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Pelvic Ultrasound for Women: About This Test

Pelvic ultrasound

What is it?

A pelvic ultrasound is a test that uses sound waves to make a picture of the inside of the lower belly (pelvis). It allows your doctor to see your bladder, cervix, uterus, fallopian tubes, and ovaries. The sound waves create a picture on a video monitor.

The test can be done in two ways:


A small hand-held device (transducer) is passed back and forth over your lower belly.


A thin, lubricated transducer is placed in your vagina.

Why is this test done?

A pelvic ultrasound test is done to:

  • Find the cause of urinary problems.
  • Find out what's causing pelvic pain.
  • Look for causes of vaginal bleeding and menstrual problems.
  • Check for growths or masses like ovarian cysts or uterine fibroids.
  • See if a fertilized egg is growing outside the uterus. This is called a tubal pregnancy.
  • Confirm the stage of a pregnancy and check the baby's heartbeat.
  • Look for the correct placement of an intrauterine device (IUD).

How can you prepare for the test?

In general, there's nothing you have to do before this test, unless your doctor tells you to.

How is the test done?

For a transabdominal ultrasound:

  • You lie down on your back on an exam table.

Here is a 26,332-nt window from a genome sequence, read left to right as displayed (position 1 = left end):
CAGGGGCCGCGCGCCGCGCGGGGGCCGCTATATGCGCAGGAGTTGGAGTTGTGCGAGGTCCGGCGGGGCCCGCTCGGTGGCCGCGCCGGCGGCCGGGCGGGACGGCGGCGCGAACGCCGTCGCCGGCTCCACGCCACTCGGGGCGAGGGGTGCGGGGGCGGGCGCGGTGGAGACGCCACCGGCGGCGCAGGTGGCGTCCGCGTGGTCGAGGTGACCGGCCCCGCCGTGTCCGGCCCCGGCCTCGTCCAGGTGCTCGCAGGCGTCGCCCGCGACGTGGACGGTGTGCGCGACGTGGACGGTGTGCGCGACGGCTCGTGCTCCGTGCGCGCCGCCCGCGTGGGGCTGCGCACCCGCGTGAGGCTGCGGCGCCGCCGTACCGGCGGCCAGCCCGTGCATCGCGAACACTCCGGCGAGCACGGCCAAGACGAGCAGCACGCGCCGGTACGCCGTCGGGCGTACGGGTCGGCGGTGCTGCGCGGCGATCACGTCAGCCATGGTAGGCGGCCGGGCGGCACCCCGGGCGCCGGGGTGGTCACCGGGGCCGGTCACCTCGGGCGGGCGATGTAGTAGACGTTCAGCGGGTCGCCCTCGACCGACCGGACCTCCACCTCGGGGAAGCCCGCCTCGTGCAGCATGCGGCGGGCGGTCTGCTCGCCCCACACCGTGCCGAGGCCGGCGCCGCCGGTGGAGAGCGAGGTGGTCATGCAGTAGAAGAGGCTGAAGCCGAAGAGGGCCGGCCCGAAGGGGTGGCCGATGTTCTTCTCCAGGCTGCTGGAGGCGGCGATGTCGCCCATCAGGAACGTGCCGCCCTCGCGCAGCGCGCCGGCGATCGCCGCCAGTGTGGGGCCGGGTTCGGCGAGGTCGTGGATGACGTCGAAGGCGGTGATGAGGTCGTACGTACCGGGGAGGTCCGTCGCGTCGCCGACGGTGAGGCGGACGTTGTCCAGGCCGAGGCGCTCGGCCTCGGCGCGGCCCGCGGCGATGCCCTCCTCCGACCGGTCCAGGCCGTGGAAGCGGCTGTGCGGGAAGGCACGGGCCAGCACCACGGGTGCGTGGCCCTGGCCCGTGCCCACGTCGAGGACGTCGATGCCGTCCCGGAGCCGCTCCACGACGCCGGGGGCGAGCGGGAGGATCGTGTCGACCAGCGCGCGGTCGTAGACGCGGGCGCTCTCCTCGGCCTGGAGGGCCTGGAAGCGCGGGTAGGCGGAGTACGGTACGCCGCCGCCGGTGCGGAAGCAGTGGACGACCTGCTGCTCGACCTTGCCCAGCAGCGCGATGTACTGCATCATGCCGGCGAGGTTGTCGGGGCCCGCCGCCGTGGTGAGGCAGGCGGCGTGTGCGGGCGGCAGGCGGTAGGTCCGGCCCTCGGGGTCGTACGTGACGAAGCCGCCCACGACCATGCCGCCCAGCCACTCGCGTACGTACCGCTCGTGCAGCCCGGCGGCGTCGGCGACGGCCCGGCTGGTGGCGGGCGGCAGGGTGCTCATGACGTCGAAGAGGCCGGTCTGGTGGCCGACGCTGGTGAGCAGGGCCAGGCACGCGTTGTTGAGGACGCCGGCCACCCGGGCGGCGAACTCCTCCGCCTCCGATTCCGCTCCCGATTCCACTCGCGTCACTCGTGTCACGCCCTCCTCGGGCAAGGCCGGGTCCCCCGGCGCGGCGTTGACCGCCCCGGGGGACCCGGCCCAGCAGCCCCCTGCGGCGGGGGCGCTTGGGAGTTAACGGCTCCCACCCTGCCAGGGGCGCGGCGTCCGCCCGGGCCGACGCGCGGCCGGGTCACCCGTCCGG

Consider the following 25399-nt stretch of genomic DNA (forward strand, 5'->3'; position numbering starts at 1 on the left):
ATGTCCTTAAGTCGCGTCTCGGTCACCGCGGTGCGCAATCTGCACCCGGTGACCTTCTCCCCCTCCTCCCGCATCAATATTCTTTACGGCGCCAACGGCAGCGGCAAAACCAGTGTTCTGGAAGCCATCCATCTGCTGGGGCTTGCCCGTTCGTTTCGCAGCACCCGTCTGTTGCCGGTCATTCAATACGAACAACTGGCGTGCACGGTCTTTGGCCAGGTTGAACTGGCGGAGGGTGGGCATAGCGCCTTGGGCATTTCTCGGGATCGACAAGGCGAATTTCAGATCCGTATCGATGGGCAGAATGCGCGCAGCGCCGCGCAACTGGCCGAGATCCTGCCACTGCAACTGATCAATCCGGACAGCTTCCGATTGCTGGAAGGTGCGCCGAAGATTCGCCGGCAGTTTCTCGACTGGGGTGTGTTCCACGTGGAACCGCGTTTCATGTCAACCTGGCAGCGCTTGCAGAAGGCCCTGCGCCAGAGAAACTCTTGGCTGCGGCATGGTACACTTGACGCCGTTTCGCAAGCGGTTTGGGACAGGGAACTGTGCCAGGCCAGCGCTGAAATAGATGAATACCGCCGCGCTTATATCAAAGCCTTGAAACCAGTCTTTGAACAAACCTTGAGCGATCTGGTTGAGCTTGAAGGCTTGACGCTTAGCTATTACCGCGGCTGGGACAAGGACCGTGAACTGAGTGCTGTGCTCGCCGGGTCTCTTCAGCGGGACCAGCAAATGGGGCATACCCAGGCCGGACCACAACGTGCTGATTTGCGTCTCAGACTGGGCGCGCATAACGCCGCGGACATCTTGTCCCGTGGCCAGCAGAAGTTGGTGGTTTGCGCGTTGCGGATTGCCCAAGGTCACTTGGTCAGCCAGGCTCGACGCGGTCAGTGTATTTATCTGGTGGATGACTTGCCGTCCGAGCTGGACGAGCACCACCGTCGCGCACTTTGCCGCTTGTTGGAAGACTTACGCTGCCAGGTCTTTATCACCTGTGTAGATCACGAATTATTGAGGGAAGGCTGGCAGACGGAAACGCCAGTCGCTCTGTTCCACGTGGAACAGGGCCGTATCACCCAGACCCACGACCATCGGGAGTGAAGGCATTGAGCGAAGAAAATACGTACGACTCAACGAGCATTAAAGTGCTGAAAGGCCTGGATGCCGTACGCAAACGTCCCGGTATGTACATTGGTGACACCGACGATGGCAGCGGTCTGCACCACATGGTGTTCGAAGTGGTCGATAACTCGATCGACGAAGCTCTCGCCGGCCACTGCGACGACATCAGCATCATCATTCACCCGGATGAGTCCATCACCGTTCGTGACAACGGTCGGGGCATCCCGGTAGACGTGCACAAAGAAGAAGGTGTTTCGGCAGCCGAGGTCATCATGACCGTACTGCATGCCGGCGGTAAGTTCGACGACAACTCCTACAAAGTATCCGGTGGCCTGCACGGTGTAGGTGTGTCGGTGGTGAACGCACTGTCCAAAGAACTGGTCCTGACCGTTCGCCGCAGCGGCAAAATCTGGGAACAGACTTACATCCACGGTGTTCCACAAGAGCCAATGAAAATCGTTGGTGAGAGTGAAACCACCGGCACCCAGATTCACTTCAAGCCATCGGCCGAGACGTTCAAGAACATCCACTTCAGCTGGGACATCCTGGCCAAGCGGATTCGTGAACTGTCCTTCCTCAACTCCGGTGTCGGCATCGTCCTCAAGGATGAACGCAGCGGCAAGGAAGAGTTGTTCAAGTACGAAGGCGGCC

• A warm gel will be spread on your lower belly. This improves the transmission of the sound waves. The hand-held transducer is pressed against your belly and gently moved back and forth. A picture of the organs can be seen on a video monitor.

For a transvaginal ultrasound:

  • You lie down on your back on an exam table with your knees bent and feet and legs supported by footrests.
  • The tip of a thin, lubricated transducer probe is gently placed into your vagina. The transducer may be moved around to get a complete view. The images from the test are shown on a video monitor.

How long does the test take?

A pelvic ultrasound can take 15 to 30 minutes.

What happens after the test?

  • You will probably be able to go home right away. It depends on the reason for the test.
  • You can go back to your usual activities right away.

Follow-up care is a key part of your treatment and safety. Be sure to make and go to all appointments, and call your doctor or nurse advice line (811 in most provinces and territories) if you are having problems. It's also a good idea to keep a list of the medicines you take. Ask your doctor when you can expect to have your test results.

Where can you learn more?

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